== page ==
The Roman kitchen

The Roman kitchen
Food was apparently so important in ancient times, that a large number of classical authors were concerned with the subject. The most famous is Gavius ​​Marcus Apicius, author of “The re coquinaria”, or “things that matter to cooks”. Apicius was a true gourmand. He lived in the times of Emperor Tiberius in the first half of the first century AD.

The meal
The modern human being is bombarded with advice to eat a good breakfast. But the Romans had little time and just ate a simple breakfast or ientaculum. The breakfast consisted of bread, dipped in milk or wine, possibly with some honey, fruit puree or a piece of cheese, a few olives, a boiled egg or some fruit or nuts. Some people ate at home, others quickly ate something at one of the many bakeries in the cities. Many Italians still do so these days.
The lunch or prandium was also a simple meal. It was often too hot outside to cook something and most people quickly wanted to go to the bathhouse. They ate some bread or pulse, a herb cheese called moretum, or goat cheese with a little oil, vinegar and various spices including garlic and honey. Also eggs and fried eggs or omelette, possibly with honey and spices, mushrooms, olives, seasonal fruits or fruit preserves, dried fruits (dates, figs, cherries, apples) or pickled cherries (similar to amarena cherries) and nuts: beech nuts were eaten. While they drank thick milk, watered wine or fruit juice. The fat milk was possible a kind of yoghurt, quark or thickened or sour milk. After the meal the Romans went to the bathhouse, to swim, play sports, bathe and get a massage. Naturally the Romans got hungry there. Smart traders sold their snacks in Taberna’s near the bathhouses, including cookies, candy, marinated vegetables, or dried fruit and various types of meatballs, pate and sausages.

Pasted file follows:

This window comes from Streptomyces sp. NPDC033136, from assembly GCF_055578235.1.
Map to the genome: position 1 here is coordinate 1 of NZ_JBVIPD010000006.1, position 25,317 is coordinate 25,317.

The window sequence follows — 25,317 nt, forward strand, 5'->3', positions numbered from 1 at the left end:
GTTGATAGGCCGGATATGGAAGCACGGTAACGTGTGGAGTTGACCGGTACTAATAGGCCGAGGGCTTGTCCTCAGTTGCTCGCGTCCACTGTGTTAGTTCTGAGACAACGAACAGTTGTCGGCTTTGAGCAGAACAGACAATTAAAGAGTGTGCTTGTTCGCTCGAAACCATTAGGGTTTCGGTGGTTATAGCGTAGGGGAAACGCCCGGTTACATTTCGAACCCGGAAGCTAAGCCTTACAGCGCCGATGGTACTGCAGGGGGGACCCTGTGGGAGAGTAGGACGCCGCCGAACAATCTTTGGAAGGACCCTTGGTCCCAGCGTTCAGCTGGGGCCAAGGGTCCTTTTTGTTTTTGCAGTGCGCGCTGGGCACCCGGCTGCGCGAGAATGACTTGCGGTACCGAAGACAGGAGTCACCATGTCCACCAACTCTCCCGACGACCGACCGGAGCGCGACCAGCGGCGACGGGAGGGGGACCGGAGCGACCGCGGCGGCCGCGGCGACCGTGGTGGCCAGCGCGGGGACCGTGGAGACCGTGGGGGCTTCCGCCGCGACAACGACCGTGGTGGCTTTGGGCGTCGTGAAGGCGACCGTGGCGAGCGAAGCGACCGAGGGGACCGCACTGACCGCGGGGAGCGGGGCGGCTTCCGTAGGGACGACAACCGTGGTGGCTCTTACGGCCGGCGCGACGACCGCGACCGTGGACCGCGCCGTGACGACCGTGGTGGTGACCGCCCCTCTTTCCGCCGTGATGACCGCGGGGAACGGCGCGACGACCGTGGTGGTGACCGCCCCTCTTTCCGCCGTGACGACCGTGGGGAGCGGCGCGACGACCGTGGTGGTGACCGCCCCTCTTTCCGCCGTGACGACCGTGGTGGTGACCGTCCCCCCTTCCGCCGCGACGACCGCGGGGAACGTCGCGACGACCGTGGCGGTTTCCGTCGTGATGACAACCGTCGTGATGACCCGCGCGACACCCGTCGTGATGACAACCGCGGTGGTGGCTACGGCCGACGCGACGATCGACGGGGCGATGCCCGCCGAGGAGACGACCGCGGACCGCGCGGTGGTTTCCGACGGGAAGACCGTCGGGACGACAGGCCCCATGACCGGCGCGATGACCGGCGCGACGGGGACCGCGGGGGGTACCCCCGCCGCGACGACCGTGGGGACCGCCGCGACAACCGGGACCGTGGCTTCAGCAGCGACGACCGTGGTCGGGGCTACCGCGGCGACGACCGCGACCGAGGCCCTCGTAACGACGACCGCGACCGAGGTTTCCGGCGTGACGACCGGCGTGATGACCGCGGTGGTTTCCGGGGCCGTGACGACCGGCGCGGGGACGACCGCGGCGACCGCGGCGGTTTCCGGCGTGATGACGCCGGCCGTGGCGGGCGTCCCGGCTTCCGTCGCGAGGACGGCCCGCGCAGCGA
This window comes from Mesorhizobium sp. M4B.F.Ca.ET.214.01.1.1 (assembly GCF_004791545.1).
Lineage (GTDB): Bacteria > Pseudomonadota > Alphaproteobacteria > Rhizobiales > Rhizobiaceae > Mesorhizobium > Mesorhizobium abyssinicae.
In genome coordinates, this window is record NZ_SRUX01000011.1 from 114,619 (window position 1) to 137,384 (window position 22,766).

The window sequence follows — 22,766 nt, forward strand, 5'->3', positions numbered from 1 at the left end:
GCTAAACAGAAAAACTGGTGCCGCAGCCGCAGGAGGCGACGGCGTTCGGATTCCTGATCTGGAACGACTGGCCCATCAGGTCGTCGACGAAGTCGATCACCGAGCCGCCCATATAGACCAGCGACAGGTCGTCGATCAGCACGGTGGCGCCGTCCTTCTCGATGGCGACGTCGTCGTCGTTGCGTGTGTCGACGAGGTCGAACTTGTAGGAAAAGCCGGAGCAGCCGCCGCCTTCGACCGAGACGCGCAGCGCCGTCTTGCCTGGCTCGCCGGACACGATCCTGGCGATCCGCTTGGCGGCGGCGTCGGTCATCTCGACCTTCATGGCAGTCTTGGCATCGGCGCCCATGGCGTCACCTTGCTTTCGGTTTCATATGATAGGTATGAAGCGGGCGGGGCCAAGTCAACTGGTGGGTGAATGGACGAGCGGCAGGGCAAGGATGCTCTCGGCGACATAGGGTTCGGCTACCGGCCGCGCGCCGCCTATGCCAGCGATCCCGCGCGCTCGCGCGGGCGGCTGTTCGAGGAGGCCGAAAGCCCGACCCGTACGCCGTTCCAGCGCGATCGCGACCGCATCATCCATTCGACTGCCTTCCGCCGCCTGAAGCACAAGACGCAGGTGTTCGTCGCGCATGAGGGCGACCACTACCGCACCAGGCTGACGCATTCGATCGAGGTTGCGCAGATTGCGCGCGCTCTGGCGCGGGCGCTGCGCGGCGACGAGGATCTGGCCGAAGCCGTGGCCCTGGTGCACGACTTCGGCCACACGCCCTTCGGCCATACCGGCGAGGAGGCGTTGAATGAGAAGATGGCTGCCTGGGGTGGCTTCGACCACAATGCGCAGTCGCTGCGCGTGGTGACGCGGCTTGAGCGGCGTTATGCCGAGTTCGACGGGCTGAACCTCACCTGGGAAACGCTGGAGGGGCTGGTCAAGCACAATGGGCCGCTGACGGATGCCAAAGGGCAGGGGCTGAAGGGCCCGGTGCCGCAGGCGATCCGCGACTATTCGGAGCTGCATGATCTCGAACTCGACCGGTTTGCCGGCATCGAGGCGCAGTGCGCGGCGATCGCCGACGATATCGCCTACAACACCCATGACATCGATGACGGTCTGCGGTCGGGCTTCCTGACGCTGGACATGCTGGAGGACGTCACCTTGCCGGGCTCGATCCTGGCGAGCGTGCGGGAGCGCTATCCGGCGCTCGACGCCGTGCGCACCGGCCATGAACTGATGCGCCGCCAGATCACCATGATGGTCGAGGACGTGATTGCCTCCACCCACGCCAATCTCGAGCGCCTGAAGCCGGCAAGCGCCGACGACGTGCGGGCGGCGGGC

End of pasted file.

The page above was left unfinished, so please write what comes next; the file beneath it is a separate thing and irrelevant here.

Cena
The supper was called cena. The word supper is actually a bit deceptive, because the meal started around 4 or 5 pm. Depending on the financial resources of the person in question, a small or a big meal was served. The urban poor every day hoped get an invitation from their patron. This deserves some explanation. Roman society had a patron-client system, the patron took care of its clients in exchange for various services or votes in elections. This could mean that the pattern assisted his client(s) and offered him protection, but also that the client received food. In the extreme this system was implemented by the Roman emperors who provided handouts of food and money on regular holidays, big plays or normal days.
The clients who got invited to dine with their patron were very fortunate. As is apparent from poems by Martial, it was allowed to bring home all sorts of left over dishes and appetizers. Often these cliques were eaten a day later as a breakfast or lunch. In this way a lot of clients had something to eat in exchange for support of their patron. Two inscriptions from Pompeii attest to this use:

“Someone with whom I do not eat, I consider a barbarian” (CIL VI 1880)

“May it go well with anyone who invites me for a meal” (CIL IV 1937)

Ad cenam! Around the table with Pax Romana
During the performances of Pax Romana, civilians cook delicious Roman dishes according to the authentic recipes of Apicius. We have spent the last eight years to gain a lot of experience in making Roman delicacies, snacks, and complete meals with many courses. It is of course not for the visitors to only look at. We want to share this delicious food with everyone who wants to try it.